The thing is, I don’t want to fake it. I refuse to fake it. If you read my books or follow me online, you may have a certain impression of my personality in your head. (I find this decidedly less creepy than the aforementioned analyzation.) I love romance. I love comedy. I have a pop culture reference for every situation. I’m generally happy, abundantly blessed, and I need social interaction. That’s my writing style and that’s my social media persona, but that’s also, more than anything, just me. What you see is what you get. Like it or not.
Here lately, for the first time, my social media persona and I have not been the same person. But like I said, I won’t fake it. So I sort of disappeared.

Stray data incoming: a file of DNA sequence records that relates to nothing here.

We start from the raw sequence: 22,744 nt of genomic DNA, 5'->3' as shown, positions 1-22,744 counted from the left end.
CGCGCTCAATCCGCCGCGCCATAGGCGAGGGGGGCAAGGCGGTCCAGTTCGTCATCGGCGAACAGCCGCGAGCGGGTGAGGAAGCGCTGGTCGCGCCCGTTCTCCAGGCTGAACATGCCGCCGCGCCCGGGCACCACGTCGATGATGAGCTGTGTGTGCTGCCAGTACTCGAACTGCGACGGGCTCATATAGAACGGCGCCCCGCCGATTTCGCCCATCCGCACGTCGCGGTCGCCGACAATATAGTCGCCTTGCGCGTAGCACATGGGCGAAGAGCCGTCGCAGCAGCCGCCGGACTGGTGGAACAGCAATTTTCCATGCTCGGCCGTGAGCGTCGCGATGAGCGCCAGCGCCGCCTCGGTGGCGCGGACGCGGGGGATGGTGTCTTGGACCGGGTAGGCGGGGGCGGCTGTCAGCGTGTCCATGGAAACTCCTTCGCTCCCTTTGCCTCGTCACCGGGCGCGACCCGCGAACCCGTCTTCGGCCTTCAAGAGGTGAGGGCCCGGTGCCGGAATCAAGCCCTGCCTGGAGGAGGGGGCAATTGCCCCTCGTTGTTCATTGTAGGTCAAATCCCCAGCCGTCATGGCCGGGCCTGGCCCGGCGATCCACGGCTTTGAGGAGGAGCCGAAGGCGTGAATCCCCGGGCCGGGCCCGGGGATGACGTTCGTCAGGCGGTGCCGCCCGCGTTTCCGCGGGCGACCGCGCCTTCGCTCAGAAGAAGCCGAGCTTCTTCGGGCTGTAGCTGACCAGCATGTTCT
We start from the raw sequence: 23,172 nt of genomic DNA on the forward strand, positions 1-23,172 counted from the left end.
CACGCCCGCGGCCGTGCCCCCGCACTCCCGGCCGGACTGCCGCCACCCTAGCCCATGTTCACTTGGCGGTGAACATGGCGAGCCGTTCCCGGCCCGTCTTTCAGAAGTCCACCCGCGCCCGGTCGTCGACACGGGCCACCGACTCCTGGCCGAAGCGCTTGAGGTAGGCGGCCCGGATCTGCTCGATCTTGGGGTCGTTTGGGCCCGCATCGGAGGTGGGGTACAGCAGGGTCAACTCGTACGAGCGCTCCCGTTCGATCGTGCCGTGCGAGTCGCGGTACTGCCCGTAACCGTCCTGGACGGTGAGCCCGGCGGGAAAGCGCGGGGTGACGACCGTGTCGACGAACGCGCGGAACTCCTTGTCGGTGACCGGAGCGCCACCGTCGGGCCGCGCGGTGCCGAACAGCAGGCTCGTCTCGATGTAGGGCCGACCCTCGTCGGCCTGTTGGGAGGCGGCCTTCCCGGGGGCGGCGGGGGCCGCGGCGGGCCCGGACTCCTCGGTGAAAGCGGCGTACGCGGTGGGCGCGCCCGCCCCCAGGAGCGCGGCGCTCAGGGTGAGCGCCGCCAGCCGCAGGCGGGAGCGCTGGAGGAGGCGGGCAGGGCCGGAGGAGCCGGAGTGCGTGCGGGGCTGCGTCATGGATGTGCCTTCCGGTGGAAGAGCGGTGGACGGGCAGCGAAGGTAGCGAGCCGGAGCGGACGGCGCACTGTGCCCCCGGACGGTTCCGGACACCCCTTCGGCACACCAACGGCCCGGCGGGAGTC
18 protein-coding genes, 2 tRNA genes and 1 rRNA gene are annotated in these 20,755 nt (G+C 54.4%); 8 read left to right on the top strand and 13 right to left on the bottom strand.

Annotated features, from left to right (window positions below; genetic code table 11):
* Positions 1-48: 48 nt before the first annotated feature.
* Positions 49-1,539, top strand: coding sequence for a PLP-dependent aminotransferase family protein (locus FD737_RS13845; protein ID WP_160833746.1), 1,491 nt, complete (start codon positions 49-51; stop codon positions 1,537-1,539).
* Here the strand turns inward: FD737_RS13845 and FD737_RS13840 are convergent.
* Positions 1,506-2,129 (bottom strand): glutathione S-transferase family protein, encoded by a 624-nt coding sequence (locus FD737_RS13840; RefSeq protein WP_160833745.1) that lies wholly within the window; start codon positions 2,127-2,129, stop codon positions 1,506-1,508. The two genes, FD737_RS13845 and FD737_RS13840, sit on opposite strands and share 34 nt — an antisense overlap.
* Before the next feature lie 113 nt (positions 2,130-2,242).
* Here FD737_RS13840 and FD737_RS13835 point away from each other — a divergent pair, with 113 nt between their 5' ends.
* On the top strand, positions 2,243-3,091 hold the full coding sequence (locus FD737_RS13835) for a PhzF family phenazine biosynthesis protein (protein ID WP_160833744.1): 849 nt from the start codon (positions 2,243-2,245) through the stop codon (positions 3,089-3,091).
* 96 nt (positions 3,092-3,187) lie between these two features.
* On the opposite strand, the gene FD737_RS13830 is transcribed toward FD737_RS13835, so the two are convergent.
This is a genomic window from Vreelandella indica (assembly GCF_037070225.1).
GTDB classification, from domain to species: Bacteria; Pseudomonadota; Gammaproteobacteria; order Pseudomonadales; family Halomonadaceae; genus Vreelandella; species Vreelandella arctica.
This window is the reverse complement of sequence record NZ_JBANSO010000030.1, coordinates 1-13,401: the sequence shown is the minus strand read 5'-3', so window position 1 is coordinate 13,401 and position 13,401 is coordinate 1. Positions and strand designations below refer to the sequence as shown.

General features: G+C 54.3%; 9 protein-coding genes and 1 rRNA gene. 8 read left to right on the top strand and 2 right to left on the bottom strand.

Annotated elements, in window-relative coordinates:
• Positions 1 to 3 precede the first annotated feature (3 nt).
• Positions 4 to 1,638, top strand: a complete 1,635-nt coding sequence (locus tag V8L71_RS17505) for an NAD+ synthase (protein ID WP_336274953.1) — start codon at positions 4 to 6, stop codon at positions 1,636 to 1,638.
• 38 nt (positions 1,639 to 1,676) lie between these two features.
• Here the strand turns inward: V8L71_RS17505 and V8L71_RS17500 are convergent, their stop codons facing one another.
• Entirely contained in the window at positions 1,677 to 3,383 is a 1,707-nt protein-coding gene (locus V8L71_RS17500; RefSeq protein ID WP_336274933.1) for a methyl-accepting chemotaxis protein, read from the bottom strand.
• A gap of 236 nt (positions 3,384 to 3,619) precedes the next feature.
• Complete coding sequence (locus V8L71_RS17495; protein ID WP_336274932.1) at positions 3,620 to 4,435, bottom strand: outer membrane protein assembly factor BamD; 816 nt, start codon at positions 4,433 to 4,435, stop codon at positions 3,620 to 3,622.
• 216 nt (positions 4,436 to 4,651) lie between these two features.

And yeah…I did run away from home for a little while. It was a trip that included multiple book events, fantastic visits with friends, meetings and brainstorming sessions with my amazing publishing team, treasured experiences and conversations with my sister and parents, the opportunity to meet with new author pals, one-on-one time with Galapagos tortoises, and an in-depth conversation with George Clooney’s mom. (I’m not even kidding. I’ll be sharing all about that trip very soon via my newsletter, so click HERE and make sure you’re subscribed! And if you’re not interested in the stories…DESPITE THE FACT THAT GEORGE CLOONEY’S MOM LITERALLY SANG “HAPPY BIRTHDAY” TO ME…at least subscribe for the giveaway I’ll be having, only for newsletter subscribers.)